“A fresh smell. Like the ocean?”

That wasn’t it. The smell was more like a cafeteria smell, but they assured me this was a good thing. Frankly, I thought of green beans cooked until they’re soggy, but if they insist. They couldn’t remember a specific song either, but from the way they dreamily talked, their cruise experience to the Bahamas and Mexico last spring break was simply divine. They took it with one of the girl’s mother. For both of these girls it’s the only cruise they have been on, but I bet, no matter how many they go on in the future, this one will be the best one ever.

That first experience of any kind of adventure is certainly one worth having. Listening them reminisce about their grand time, reminded me about how much travel to new places is so important and powerful. The memories from those trips are enough to carry us through those days when the sky is endlessly grey and the next spring break seems so very far away. It also reminded me about how powerful the sense of smell is to connect us to the memories of the places we’ve been. Hopefully, the good smells out weigh the bad.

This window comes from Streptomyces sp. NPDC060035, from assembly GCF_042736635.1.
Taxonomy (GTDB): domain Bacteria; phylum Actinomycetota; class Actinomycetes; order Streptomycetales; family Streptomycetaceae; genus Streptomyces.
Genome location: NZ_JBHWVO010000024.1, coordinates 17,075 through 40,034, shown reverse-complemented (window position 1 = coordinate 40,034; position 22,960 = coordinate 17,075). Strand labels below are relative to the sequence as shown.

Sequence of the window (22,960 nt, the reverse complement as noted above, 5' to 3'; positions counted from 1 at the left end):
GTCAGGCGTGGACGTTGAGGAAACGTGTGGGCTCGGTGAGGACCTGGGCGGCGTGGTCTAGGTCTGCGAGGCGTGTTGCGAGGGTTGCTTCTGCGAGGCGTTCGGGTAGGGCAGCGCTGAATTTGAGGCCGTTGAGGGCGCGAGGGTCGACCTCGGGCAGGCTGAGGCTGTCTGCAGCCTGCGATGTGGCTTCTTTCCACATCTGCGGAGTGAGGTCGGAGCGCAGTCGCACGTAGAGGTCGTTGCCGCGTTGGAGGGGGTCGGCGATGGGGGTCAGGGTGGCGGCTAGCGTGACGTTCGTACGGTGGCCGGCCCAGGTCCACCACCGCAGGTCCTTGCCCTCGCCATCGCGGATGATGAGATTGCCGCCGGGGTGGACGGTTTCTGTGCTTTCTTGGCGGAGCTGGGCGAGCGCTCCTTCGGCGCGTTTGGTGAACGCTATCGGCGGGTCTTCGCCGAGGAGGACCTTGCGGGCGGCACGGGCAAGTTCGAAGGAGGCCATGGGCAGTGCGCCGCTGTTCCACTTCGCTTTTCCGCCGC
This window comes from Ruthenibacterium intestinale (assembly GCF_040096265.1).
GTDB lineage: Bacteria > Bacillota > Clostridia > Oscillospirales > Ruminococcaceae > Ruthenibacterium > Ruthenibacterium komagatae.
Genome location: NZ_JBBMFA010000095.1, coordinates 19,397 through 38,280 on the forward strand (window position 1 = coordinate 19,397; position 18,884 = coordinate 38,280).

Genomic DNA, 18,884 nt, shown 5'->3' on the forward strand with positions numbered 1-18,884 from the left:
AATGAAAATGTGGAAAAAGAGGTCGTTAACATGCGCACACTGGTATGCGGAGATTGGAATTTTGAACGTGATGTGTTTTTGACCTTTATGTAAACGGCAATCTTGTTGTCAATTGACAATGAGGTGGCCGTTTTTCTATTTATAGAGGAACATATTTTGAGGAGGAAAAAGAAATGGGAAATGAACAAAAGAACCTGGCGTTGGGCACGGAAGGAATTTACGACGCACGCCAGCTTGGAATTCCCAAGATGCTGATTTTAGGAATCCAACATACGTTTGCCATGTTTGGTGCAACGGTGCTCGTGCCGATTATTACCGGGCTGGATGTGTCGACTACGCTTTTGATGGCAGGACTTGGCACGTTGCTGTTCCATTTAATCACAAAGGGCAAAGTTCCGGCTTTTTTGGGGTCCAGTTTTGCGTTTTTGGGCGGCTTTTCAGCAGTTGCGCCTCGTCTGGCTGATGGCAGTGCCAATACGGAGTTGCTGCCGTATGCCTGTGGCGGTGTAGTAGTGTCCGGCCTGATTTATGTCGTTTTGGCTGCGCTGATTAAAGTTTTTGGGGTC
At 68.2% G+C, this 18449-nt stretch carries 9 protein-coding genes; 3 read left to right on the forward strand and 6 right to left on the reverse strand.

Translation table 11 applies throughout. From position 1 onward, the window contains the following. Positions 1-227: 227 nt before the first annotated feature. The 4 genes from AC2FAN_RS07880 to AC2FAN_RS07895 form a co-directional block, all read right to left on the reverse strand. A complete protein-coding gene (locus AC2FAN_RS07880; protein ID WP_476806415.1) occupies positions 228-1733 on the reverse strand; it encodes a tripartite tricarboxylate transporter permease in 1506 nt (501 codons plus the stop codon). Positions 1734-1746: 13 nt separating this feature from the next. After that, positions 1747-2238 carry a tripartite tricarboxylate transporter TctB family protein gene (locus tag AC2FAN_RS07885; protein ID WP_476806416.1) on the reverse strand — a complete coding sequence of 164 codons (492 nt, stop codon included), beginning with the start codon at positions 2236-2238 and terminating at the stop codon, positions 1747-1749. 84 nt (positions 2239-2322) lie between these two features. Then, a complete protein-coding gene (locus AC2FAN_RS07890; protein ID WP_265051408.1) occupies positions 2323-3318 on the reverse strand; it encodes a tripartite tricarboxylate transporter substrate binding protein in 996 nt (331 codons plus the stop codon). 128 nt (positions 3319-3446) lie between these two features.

Hurricane Season: Be Prepared to Protect Travel Dollars

Once, when flying to Taiwan for a vacation, we were delayed in Seoul for a night because a typhoon was possibly coming through. The delay didn’t cost us anything because Korean Air put us up and gave us meal vouchers. We also didn’t have an expensive hotel waiting for us in Taiwan. I think we were staying in a hostel or something and our friend who was to meet us at the airport in Taipei contacted them when our plane didn’t show up.

With hurricane (and typhoon) season here, it doesn’t hurt to know some steps to not let the weather wreck havoc on your vacation budget. One suggestion is to get travel insurance. The insurance guarantees a refund if you have to cancel or delay a trip. Extra days in a hotel and rebooking flights are covered. Other expenses are covered also. You may not need insurance though if you’re flexible. (I think this is true after I read the article “Don’t let a hurricane blow summer travel.”)